Since 1984 the first week of March in North Lake Tahoe has meant it is time for Snowfest! It begins on February 28th and goes through March 10th, and is a gathering of friends at parties and parades, There are  lots of classic quirky events that have been going on for decades, as well as new events that are making their debut. This year Snowfest will be a much needed chance to take a break from all the shoveling and let your hair down. 

The first weekend of Snowfest! focuses on Tahoe City, while on the second weekend Kings Beach is the happening place. Here’s what’s happening March 1-3rd: 

Friday afternoon the Pioneer Cocktail Club in the center of town has a block party during the afternoon, then the fireworks fly over the lake at 7:30 above Tahoe City’s Commons Beach. Later, Hacienda Del Lago in the Boatworks is the place to catch live music. 

Saturday March 2nd it’s time for probably the biggest attraction at Snowfest. The Tahoe City Parade. It’s a small town parade where half the town is in the parade and the other half is waving at their friends (I hear a rumor that Hauserman Rental Group will be a star attraction). Before the parade you can carb up at the Firefighter’s Pancake Breakfast. After the parade stay in Tahoe City for the fun Tahoe Community Nursery School party, Pete and Peter’s Post Parade Party, or Paint the Snowman contest.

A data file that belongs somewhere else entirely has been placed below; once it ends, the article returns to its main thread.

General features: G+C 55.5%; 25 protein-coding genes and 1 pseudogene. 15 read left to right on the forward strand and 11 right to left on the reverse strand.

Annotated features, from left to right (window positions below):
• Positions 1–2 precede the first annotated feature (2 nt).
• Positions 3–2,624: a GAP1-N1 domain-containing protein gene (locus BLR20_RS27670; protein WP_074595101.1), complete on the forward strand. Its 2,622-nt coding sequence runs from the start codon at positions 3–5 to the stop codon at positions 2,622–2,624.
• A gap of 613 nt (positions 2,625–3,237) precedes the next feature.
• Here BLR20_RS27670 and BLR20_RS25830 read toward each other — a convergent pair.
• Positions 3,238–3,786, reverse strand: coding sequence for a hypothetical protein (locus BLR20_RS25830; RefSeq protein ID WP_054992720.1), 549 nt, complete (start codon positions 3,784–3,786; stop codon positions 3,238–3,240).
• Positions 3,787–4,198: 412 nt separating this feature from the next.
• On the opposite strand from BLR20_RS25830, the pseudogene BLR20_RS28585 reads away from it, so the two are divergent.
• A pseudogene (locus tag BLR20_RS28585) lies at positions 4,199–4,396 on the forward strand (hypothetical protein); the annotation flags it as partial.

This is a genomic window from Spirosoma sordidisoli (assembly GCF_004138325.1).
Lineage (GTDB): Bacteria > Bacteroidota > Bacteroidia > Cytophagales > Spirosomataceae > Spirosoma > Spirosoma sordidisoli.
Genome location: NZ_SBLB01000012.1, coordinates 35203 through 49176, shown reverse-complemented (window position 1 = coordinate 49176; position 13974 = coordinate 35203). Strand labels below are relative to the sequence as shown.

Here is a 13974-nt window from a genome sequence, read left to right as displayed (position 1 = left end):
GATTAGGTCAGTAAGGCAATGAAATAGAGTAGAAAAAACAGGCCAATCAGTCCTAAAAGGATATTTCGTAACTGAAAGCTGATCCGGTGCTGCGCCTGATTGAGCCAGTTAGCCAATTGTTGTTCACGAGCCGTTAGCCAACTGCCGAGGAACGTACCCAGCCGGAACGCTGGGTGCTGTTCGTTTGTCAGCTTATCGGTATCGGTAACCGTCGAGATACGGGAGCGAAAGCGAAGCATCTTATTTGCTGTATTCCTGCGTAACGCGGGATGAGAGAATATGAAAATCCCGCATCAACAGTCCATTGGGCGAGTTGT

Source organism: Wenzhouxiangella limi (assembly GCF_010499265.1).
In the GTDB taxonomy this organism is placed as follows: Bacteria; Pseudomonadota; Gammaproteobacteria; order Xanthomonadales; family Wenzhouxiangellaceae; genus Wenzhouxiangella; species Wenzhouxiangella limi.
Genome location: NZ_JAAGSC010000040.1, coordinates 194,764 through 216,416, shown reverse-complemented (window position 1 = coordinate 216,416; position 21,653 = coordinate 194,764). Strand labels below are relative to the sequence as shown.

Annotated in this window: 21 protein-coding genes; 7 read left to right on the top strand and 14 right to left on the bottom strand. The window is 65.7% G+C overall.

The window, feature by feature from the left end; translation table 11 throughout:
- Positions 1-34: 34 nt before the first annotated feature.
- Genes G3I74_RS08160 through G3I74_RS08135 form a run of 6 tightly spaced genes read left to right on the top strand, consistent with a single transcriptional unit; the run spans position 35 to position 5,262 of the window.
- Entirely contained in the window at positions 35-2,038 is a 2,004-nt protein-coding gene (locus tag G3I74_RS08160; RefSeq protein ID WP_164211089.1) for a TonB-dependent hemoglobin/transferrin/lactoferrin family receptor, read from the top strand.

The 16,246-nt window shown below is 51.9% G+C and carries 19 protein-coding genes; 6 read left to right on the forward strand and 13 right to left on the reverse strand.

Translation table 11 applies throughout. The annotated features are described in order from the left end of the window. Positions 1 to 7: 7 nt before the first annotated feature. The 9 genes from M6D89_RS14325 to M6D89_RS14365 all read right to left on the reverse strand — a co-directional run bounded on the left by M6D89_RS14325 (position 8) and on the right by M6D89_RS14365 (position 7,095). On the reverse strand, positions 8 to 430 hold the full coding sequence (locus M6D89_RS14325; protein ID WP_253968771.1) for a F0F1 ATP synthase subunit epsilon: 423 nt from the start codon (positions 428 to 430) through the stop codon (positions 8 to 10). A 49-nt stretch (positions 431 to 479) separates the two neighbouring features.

A little later at 2:30 pm make your way to Garwood’s in Carnelian Bay for the Polar Bear Swim. Where a few hearty souls tackle a rather lengthy swim in Lake Tahoe in March (Yes, it is very cold). 

Wind down your Tahoe City fun at the Tahoe Art Haus in the Cobblestone for the Haus Brewfest where five breweries will be showing off their wares, and food, live music and games are to be had. 

Sunday morning, March 3 you could begin your day by joining the throngs skiing in The Great Ski Race from Tahoe Cross Country Ski Area to Truckee if you can ski 30 kilometers. 

Those not up for a race, could instead watch the dogs doing the slogging at the Dog Pull at Cafe Zenon, or eat your own dogs at the Fat Cat’s Hot Dog Eating Contest. If you are not too full after all those hot dogs, go Hawaiian, at the Sunnyside Luau, where you can get tropical drinks and hula pie. 

Want to hear about all the fun stuff in Kings Beach next weekend? Well, keep your eyes peeled for my next post. Or all the event information can be found at tahoesnowfest.org